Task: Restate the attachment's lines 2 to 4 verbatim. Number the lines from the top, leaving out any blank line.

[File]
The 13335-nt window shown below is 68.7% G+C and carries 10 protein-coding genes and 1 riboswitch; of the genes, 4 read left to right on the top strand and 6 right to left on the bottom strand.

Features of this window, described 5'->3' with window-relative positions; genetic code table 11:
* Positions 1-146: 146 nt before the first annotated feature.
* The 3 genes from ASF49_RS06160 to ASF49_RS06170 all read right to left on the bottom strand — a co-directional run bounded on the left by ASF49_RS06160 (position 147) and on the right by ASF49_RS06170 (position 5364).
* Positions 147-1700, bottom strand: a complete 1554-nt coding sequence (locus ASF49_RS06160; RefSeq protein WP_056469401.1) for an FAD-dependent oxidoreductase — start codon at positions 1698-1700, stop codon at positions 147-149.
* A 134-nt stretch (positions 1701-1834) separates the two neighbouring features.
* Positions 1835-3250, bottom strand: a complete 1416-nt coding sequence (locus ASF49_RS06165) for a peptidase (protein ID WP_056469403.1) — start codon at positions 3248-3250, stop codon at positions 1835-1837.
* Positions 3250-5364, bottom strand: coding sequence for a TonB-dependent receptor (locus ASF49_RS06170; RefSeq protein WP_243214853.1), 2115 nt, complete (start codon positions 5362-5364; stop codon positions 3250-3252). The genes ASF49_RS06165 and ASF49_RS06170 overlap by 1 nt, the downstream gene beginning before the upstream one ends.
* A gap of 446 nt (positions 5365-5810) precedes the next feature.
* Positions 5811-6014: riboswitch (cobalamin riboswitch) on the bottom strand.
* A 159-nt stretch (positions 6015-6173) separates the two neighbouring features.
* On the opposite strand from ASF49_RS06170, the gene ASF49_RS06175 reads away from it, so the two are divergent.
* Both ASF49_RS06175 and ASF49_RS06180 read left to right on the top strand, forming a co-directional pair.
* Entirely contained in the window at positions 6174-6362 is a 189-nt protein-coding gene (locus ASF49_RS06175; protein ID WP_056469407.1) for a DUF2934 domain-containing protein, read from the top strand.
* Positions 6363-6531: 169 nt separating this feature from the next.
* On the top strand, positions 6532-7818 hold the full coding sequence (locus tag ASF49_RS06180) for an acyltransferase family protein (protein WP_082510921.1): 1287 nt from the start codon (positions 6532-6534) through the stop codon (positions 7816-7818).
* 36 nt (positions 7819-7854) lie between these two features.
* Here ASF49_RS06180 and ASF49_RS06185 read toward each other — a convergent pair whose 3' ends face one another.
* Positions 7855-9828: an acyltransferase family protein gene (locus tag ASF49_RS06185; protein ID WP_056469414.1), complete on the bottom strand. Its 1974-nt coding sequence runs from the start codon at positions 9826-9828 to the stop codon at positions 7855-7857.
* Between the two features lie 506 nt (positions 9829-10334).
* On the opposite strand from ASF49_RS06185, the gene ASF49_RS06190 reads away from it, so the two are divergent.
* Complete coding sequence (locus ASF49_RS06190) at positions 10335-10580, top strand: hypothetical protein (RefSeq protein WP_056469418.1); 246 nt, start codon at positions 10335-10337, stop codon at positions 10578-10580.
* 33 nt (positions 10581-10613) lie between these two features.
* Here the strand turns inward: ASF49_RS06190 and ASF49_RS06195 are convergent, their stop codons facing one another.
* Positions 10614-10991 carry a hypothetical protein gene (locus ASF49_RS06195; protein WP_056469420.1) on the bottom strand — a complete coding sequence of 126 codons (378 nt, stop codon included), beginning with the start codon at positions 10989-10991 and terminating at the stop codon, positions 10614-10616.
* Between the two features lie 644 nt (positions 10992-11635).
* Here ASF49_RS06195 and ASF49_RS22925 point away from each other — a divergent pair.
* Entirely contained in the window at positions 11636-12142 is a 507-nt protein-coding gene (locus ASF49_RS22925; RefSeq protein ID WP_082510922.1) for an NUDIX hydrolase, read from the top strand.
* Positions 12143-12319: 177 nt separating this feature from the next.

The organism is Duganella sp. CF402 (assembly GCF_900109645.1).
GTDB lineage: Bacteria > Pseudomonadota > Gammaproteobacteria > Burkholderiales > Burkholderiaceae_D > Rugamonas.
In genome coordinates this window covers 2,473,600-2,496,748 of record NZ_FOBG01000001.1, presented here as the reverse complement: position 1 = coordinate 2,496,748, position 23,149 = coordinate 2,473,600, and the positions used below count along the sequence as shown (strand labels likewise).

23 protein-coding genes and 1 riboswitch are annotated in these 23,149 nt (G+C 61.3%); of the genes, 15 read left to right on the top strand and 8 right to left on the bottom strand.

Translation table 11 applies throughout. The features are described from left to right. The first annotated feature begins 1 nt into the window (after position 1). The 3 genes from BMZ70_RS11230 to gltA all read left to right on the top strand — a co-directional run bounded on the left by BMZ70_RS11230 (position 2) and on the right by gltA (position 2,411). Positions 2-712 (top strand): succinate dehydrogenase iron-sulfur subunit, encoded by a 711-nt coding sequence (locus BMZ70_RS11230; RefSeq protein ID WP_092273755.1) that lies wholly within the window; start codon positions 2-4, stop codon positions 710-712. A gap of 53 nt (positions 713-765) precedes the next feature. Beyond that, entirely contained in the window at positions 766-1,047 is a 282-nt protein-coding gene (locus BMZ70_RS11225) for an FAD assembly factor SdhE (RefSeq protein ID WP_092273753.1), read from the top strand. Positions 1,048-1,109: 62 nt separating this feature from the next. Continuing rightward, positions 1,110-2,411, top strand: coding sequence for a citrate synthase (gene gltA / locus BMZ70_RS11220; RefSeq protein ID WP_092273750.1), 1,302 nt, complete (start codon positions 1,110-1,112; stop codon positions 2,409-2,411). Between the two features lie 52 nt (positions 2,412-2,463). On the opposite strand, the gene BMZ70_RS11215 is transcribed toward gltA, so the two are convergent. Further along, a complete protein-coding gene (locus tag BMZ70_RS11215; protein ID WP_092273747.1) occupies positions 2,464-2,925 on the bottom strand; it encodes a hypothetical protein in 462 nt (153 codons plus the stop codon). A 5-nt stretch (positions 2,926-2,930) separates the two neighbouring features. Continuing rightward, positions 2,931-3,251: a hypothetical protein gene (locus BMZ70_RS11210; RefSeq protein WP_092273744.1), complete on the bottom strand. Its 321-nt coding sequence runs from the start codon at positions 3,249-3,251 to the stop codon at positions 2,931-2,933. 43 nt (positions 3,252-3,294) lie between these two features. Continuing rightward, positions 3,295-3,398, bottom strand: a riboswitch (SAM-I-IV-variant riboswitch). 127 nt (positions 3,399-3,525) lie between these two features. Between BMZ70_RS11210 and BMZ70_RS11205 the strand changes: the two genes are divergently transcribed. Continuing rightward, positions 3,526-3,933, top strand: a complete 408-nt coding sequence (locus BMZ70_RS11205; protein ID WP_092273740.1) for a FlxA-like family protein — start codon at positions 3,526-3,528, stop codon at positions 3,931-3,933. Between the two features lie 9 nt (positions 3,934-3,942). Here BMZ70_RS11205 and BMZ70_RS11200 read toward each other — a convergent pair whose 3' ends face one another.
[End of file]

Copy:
Features of this window, described 5'->3' with window-relative positions; genetic code table 11:
* Positions 1-146: 146 nt before the first annotated feature.
* The 3 genes from ASF49_RS06160 to ASF49_RS06170 all read right to left on the bottom strand — a co-directional run bounded on the left by ASF49_RS06160 (position 147) and on the right by ASF49_RS06170 (position 5364).